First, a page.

Best Idea Ever: NFL Instant Replay

GREEN BAY, WI - NOVEMBER 30:  Head coach John Fox of the Carolina Panthers throws a red challenge flag against the Green Bay Packers at Lambeau Field on November 30, 2008 in Green Bay, Wisconsin.  (Photo by Jonathan Daniel/Getty Images)

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The folks over at Captain Morgan asked us to write a post about the Best Idea Ever, or at least the best idea of the last decade or two, and NFL Instant Replay immediately jumped to mind.

Remember the NFL pre-replay? You’d be sitting at home, watching your favorite team, and lo and behold, your defense would give up a touchdown pass. But wait, did he get both of his feet in? It looked like it was close. All of a sudden, a replay would pop up and show everyone at home and in the stadium that he in fact did NOT get two feet in. The broadcast would cut back to a shot of the extra point going through the uprights as a chorus of boos rained down on the referees working the game, and you’d wonder why they don’t use that technology to get the call right instead of frustrating fans around the country.

Well, thanks to instant replay (adopted in 1999), coaches can now challenge up to three calls a game. Now, when the offense knows there’s a close call, they’ll rush to the line of scrimmage and quick run a play in the hopes of getting the snap off before the other coach can decide whether or not to pull his red flag and throw it onto the field. The coach waits to hear from his assistants in the booth to tell him whether or not it’s worth a challenge, and more often than not, it isn’t. Calls are overturned at about a 44% clip, which makes sense since the official needs to see “indisputable evidence” to overturn the call on the field.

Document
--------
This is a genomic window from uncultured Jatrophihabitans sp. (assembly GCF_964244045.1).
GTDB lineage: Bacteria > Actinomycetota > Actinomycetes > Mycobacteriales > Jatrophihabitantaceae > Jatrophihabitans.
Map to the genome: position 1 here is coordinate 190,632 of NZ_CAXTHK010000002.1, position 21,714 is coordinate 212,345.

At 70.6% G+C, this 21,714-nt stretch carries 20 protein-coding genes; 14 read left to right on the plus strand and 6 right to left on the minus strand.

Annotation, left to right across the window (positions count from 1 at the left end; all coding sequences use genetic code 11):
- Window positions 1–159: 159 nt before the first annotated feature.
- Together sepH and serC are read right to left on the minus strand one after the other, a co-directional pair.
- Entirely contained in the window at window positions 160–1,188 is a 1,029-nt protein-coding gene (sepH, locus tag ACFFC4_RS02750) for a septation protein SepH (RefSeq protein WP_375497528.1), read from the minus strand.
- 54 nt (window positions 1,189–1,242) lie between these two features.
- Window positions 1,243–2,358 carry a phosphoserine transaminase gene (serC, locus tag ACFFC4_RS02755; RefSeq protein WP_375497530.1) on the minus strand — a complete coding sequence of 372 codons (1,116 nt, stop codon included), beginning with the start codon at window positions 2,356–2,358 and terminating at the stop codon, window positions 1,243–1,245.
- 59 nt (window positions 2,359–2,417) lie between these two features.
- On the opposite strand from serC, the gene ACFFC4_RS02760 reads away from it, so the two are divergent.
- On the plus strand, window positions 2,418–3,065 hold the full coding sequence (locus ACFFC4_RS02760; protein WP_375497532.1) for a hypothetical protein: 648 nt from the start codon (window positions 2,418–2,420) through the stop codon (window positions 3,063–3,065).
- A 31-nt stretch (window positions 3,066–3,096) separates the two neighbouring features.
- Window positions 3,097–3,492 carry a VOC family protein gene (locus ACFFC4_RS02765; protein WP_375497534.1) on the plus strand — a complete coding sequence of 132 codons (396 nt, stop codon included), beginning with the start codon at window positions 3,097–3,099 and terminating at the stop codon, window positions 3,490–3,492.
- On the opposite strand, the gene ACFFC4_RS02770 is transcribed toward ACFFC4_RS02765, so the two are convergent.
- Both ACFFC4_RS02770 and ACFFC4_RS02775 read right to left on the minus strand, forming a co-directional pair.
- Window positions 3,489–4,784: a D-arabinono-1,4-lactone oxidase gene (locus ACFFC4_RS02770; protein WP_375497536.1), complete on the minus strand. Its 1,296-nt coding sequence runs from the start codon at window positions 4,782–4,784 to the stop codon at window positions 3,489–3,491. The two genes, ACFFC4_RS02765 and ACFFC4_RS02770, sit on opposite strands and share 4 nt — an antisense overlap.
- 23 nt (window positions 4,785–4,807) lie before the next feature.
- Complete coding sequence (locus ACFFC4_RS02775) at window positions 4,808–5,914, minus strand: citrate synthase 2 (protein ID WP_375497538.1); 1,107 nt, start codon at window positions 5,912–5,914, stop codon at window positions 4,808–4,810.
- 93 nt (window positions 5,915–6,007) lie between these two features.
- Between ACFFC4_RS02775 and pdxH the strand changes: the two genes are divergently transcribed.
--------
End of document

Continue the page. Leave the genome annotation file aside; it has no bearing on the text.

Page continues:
The NFL instant replay system certainly has its flaws, however. If a coach keeps winning his challenges, why is he only allowed to make three per game? And now, with offenses more aware of how quickly they need to get up to the line of scrimmage and take the snap, it can be tough for the network broadcasting the game to get best replay up for the coaches and fans to see. Sometimes the best replay is the third or fourth shot they show, and by then it’s too late.

Still, instant replay is the best idea ever. At least when there’s an obvious mistake on the field, there’s a process in place to fix it.

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